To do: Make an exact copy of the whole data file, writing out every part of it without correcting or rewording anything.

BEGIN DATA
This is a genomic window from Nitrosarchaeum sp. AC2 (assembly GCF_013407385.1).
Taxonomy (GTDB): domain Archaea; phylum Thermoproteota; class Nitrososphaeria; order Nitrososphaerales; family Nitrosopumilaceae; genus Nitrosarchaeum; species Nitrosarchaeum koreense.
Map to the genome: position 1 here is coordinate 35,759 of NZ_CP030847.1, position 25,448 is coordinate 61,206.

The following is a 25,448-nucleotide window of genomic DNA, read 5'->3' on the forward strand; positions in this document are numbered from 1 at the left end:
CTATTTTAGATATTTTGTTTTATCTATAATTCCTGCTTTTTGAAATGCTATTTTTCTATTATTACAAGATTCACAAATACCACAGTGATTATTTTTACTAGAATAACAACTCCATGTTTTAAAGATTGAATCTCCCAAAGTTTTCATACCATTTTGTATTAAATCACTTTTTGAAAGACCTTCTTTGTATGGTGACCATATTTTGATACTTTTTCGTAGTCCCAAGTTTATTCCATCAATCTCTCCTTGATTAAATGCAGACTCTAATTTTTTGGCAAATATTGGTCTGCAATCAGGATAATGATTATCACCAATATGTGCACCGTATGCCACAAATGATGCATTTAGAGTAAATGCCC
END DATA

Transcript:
This is a genomic window from Nitrosarchaeum sp. AC2 (assembly GCF_013407385.1).
Taxonomy (GTDB): domain Archaea; phylum Thermoproteota; class Nitrososphaeria; order Nitrososphaerales; family Nitrosopumilaceae; genus Nitrosarchaeum; species Nitrosarchaeum koreense.
Map to the genome: position 1 here is coordinate 35,759 of NZ_CP030847.1, position 25,448 is coordinate 61,206.

The following is a 25,448-nucleotide window of genomic DNA, read 5'->3' on the forward strand; positions in this document are numbered from 1 at the left end:
CTATTTTAGATATTTTGTTTTATCTATAATTCCTGCTTTTTGAAATGCTATTTTTCTATTATTACAAGATTCACAAATACCACAGTGATTATTTTTACTAGAATAACAACTCCATGTTTTAAAGATTGAATCTCCCAAAGTTTTCATACCATTTTGTATTAAATCACTTTTTGAAAGACCTTCTTTGTATGGTGACCATATTTTGATACTTTTTCGTAGTCCCAAGTTTATTCCATCAATCTCTCCTTGATTAAATGCAGACTCTAATTTTTTGGCAAATATTGGTCTGCAATCAGGATAATGATTATCACCAATATGTGCACCGTATGCCACAAATGATGCATTTAGAGTAAATGCCC